Is this a new concept?
Reason magazine has a story about these media worries, citing a 2007 Pew Research report which says that 67% of Americans "prefer to get news that has no particular point of view". The language here is so deceptive - the fact is that 67% of people who took the survey responded as reported, and that really isn't 67% of Americans. And how can news even have "no particular point of view"?
Anyway, the Reason piece points out the obvious problems with such a survey:
"[This] is a revelation that must have come as a surprise to Rush Limbaugh, Michael Moore, Bill O’Reilly, Keith Olbermann, Matt Drudge, and all the other industry innovators who’ve enjoyed such great success delivering exactly the opposite."
Taking a cue from the online world, the vast majority of news and media websites now include a comments section for every story, and from reading those it is certain the readers proudly herald their biases and views on the story, how it was written, what was or wasn't included, spelling, each other and much more. And other online companies now offer numerous ways to rate, qualify and quantify news stories and make some cash along the way:
"At the nonprofit NewsTrust.net, users collectively evaluate stories based on fairness, context, and other core journalistic principles; the highest-rated stories receive the most prominent positioning on the NewsTrust.net home page. At Skewz.com, users simply judge each story in terms of bias: Does it have a conservative slant or a liberal slant? Over time, Skewz.com uses the feedback from its users to determine a media outlet’s general position on various issues. For example, according to Skewz.com users, the English version of the Al Jazeera website skews “slight right” in its 2008 election coverage.
Then there’s SpinSpotter. The brainchild of Todd Herman, a Seattle entrepreneur with a background in Internet radio and streaming media, the SpinSpotter browser plug-in lets you visit virtually any website and hack it up like Tina Brown channeling Freddy Krueger. Find a specific phrase or sentence that fails to pass your spin sniff test, then create a SpinSpotter “marker” for it. When other SpinSpotter users visit the page, a crimson slash of warning highlights the passage. A click on it yields your explanation for why it qualifies as spin and your version of how the text ought to read.To keep users on track, SpinSpotter has designated “seven deadly spins” that are fair game for media bloodhounds.
I've been noticing - and have been totally repulsed by - some recent choices on the CNN network to make news a sort of free-wheeling, Jerry Springer-type opinion brawl on news reports which seem to have little purpose beyond stirring up intense conversation based on a bare minimum of information.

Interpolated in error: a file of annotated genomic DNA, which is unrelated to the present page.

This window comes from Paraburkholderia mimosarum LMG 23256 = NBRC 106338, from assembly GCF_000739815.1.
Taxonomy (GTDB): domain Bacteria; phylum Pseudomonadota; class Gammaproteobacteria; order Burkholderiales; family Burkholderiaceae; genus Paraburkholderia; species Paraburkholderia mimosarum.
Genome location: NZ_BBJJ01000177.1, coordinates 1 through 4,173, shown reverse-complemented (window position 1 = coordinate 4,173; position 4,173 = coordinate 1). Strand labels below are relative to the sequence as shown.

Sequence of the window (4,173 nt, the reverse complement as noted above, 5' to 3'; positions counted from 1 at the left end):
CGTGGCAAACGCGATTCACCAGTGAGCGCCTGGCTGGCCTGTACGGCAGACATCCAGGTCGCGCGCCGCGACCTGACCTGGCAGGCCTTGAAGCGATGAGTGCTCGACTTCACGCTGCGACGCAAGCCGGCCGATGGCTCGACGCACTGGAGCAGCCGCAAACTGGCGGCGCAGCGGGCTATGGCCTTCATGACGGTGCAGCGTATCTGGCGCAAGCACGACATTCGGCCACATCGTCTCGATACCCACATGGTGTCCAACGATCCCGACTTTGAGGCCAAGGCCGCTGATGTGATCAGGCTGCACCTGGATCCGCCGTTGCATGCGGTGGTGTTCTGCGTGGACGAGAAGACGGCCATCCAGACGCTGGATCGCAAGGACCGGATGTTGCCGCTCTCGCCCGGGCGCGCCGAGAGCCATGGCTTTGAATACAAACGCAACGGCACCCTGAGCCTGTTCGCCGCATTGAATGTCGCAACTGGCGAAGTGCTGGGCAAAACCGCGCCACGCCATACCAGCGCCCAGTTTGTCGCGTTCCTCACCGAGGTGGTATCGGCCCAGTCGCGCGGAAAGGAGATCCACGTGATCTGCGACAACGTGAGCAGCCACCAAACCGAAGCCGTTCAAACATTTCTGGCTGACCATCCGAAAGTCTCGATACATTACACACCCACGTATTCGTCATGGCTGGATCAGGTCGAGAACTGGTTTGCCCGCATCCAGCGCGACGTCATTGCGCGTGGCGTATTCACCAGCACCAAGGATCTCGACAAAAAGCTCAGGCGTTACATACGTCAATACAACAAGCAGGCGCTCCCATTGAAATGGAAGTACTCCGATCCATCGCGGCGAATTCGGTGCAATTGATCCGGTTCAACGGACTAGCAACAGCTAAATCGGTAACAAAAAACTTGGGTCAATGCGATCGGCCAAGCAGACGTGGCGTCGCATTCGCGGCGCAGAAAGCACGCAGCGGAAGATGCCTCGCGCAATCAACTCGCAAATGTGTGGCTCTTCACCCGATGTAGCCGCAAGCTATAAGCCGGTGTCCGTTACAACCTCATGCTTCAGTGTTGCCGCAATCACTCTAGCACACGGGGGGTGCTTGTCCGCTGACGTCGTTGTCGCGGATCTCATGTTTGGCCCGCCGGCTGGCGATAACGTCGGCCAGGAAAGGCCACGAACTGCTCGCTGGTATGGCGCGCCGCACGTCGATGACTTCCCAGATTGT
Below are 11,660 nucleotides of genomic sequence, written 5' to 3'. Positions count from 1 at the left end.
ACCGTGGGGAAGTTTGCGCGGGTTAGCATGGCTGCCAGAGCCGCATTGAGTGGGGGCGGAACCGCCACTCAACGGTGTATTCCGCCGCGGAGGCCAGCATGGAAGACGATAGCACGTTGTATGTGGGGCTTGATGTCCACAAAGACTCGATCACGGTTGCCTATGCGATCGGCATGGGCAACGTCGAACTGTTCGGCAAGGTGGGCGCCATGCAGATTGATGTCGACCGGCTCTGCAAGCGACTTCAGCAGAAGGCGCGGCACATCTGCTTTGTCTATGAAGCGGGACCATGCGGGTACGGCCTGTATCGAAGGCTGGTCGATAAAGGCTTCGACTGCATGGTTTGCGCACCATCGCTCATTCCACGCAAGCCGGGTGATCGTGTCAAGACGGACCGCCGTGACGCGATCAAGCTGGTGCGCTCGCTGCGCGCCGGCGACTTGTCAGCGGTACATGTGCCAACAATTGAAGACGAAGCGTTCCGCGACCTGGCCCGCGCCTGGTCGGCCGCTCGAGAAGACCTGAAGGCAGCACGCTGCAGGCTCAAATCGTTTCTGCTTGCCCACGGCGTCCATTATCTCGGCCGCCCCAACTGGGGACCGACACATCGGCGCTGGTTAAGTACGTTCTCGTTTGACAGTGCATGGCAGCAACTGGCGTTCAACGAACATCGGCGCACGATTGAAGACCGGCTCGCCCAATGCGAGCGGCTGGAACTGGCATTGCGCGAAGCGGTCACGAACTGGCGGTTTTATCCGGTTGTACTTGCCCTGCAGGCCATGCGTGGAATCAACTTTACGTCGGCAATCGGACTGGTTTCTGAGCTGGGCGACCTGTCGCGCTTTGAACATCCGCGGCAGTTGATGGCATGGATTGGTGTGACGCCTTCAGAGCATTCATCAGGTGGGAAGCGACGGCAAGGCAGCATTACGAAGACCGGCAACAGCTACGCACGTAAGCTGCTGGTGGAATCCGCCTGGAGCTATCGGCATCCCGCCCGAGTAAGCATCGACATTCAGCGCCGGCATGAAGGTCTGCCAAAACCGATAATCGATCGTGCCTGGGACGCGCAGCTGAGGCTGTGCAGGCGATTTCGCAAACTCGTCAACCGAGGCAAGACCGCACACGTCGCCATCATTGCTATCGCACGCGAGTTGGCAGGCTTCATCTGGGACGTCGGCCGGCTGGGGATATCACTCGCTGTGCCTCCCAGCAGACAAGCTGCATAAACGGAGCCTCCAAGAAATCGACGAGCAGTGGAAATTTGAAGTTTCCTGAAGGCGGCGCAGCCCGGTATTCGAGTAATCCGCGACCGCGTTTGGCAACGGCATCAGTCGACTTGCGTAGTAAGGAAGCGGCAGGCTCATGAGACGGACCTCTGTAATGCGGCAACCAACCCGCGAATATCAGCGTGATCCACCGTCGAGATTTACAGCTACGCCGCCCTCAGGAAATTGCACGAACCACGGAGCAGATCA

Some examples on CNN are the new "Campbell Brown: No Bias, No Bull" show, but some of the worst offenders on the network are the Headline News shows "Prime News" and "Nancy Grace". The "Prime News" website says host Mike Galanos:
" ... uses the day's most powerful headlines as a starting point for diverse perspectives and spirited debate. In each show, Galanos challenges newsmakers and experts to help viewers gain a clearer understanding of the "right vs. wrong" conflict playing out across the country every day."
Yeah, right. That's one way to put it. But the actual show is mostly a circus of half-truths and maybes which offer no context of any kind and merely trot out events to be torn apart like slaves in a Roman coliseum full of starving tigers.
Nancy Grace is also just a skeezy game for armchair prosecutors hurling crap on a wall and waiting to see what sticks (and what generates viewer frenzies). Shows like these are the lowest end of the low end. It all seems geared to one end: gaining popularity in order to make more advertising dollars.
I honestly don't mind that a persistent viewpoint is given in news reports or on those talk shows. While readers and viewers are passive receivers (at first) then follows (hopefully) some actual thought -- opinion is offered but it's actual value has to be determined by those who receive it. A news report or talk show is not some Holy Form handed down from the Perfection of Heaven.
Truth these days is perceived in the most ludicrous of emails ("Microsoft will pay you to send email" or "Obama is the Antichrist!") -- which makes me think of the old traveling snake oil sales shows. A crowd usually gathers around such spectacles, although in the past, that same crowd might just decided to tar and feather the salesman and run them out of town. Some crowds, however, gulp down dubious elixirs and cheer the salesman as saint.